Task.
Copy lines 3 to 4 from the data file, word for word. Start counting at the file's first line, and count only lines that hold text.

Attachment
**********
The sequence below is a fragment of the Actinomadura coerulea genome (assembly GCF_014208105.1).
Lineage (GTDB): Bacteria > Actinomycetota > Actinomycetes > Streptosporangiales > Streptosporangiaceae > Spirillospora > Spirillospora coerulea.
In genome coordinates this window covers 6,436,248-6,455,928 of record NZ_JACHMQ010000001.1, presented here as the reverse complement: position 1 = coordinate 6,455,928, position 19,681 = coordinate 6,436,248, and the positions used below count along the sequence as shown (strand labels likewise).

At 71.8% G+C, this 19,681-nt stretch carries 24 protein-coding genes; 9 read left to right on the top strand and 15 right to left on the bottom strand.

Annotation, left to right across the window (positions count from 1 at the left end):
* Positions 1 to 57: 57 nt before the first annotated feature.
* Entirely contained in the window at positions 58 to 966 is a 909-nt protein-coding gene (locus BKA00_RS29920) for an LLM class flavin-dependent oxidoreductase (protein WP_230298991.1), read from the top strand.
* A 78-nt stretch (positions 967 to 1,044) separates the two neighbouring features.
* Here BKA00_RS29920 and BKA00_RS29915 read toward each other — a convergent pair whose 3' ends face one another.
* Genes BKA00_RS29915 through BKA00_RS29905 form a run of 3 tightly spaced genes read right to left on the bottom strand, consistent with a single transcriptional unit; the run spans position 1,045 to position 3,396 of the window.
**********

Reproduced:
In genome coordinates this window covers 6,436,248-6,455,928 of record NZ_JACHMQ010000001.1, presented here as the reverse complement: position 1 = coordinate 6,455,928, position 19,681 = coordinate 6,436,248, and the positions used below count along the sequence as shown (strand labels likewise).

At 71.8% G+C, this 19,681-nt stretch carries 24 protein-coding genes; 9 read left to right on the top strand and 15 right to left on the bottom strand.